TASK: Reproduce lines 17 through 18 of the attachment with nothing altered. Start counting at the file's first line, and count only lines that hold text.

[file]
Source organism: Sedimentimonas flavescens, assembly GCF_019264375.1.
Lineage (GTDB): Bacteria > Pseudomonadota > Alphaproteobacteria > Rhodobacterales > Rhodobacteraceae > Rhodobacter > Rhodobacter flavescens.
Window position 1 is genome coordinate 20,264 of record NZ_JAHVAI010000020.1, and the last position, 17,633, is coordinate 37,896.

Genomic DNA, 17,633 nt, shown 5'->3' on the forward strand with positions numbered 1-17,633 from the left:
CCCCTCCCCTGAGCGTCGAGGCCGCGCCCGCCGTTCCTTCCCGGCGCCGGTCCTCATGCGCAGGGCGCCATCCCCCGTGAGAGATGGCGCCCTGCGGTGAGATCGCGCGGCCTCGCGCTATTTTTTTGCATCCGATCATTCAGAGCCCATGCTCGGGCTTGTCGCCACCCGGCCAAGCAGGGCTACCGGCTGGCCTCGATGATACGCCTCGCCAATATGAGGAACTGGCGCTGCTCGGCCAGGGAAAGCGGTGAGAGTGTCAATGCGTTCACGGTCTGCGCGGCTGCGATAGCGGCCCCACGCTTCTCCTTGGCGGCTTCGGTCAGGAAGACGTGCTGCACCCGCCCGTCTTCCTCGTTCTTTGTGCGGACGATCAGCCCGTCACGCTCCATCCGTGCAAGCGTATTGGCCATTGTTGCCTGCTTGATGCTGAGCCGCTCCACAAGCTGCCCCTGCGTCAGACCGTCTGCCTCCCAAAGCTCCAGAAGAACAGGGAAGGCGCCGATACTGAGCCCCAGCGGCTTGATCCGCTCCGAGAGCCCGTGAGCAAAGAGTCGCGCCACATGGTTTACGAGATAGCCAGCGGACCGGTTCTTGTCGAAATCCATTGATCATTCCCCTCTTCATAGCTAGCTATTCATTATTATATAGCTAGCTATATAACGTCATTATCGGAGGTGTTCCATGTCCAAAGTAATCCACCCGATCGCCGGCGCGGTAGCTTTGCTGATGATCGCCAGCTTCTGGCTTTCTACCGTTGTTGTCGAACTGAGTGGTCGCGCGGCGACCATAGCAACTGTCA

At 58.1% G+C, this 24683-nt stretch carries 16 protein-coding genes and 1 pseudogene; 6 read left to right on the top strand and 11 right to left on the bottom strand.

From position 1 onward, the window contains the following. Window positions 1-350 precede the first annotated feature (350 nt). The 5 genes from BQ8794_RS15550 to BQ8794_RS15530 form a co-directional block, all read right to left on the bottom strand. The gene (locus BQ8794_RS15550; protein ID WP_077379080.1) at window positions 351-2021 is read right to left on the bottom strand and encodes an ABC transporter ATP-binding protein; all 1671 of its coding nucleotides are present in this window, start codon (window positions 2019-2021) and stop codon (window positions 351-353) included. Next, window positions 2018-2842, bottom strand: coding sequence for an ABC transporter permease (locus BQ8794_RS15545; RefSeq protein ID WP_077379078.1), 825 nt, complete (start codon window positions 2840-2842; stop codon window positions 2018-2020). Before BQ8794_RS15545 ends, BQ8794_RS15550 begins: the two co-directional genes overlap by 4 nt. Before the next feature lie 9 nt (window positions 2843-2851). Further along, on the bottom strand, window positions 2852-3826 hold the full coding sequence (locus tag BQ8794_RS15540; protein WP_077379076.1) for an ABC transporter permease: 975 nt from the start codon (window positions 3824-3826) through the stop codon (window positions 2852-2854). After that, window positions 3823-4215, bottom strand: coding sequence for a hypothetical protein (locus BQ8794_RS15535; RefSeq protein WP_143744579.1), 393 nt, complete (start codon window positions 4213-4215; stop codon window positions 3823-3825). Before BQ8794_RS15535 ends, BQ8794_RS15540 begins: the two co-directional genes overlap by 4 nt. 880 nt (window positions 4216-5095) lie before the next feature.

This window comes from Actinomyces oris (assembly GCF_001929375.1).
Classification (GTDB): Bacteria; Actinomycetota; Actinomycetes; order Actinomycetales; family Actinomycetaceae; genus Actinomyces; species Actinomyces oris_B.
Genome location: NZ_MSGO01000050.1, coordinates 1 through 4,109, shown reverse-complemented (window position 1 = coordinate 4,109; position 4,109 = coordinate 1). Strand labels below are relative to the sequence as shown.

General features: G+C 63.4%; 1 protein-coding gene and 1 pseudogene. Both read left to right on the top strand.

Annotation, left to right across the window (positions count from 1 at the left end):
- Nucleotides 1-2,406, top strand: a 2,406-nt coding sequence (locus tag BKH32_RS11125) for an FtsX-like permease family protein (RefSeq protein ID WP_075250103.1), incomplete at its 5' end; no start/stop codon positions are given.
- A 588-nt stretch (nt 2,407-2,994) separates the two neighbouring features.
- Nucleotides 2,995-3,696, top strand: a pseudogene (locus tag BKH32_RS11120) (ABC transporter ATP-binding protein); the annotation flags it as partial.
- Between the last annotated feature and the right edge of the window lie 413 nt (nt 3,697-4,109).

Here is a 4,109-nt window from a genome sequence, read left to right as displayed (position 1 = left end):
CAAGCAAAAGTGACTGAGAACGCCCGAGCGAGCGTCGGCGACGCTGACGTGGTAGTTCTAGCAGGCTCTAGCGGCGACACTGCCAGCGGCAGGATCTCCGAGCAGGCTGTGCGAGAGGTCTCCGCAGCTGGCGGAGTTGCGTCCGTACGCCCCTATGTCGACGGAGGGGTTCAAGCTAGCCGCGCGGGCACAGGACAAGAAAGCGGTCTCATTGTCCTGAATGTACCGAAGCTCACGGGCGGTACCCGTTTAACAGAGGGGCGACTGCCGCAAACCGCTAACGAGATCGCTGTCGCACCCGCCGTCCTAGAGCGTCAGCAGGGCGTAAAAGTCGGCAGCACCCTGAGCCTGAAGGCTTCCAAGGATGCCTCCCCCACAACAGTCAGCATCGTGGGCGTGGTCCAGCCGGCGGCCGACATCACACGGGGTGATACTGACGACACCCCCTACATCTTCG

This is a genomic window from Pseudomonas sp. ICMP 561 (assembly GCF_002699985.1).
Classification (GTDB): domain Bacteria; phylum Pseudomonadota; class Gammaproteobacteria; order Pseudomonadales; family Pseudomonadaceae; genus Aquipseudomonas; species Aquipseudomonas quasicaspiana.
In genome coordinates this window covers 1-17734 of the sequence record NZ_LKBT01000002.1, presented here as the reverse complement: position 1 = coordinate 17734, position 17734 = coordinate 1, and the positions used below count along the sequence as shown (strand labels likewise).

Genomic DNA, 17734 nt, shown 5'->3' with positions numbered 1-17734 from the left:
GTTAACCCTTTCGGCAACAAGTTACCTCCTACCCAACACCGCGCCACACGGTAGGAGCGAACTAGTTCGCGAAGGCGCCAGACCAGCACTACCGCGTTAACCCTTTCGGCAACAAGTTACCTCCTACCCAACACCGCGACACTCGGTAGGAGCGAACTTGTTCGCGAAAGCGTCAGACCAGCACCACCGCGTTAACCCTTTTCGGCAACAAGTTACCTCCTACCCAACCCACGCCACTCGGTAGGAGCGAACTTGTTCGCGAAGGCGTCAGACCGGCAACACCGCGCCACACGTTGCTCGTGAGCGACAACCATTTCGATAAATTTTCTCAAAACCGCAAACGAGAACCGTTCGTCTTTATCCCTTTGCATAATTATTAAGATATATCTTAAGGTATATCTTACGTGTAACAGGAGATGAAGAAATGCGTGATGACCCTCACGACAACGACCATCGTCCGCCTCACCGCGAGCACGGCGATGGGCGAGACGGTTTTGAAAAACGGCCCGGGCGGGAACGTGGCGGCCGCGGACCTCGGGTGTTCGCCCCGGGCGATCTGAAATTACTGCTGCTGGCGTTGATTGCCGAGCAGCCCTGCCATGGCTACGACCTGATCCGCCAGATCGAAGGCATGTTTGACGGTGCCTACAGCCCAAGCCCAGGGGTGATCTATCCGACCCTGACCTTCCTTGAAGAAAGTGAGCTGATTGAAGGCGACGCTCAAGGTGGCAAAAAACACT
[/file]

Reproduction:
Here is a 4,109-nt window from a genome sequence, read left to right as displayed (position 1 = left end):
CAAGCAAAAGTGACTGAGAACGCCCGAGCGAGCGTCGGCGACGCTGACGTGGTAGTTCTAGCAGGCTCTAGCGGCGACACTGCCAGCGGCAGGATCTCCGAGCAGGCTGTGCGAGAGGTCTCCGCAGCTGGCGGAGTTGCGTCCGTACGCCCCTATGTCGACGGAGGGGTTCAAGCTAGCCGCGCGGGCACAGGACAAGAAAGCGGTCTCATTGTCCTGAATGTACCGAAGCTCACGGGCGGTACCCGTTTAACAGAGGGGCGACTGCCGCAAACCGCTAACGAGATCGCTGTCGCACCCGCCGTCCTAGAGCGTCAGCAGGGCGTAAAAGTCGGCAGCACCCTGAGCCTGAAGGCTTCCAAGGATGCCTCCCCCACAACAGTCAGCATCGTGGGCGTGGTCCAGCCGGCGGCCGACATCACACGGGGTGATACTGACGACACCCCCTACATCTTCG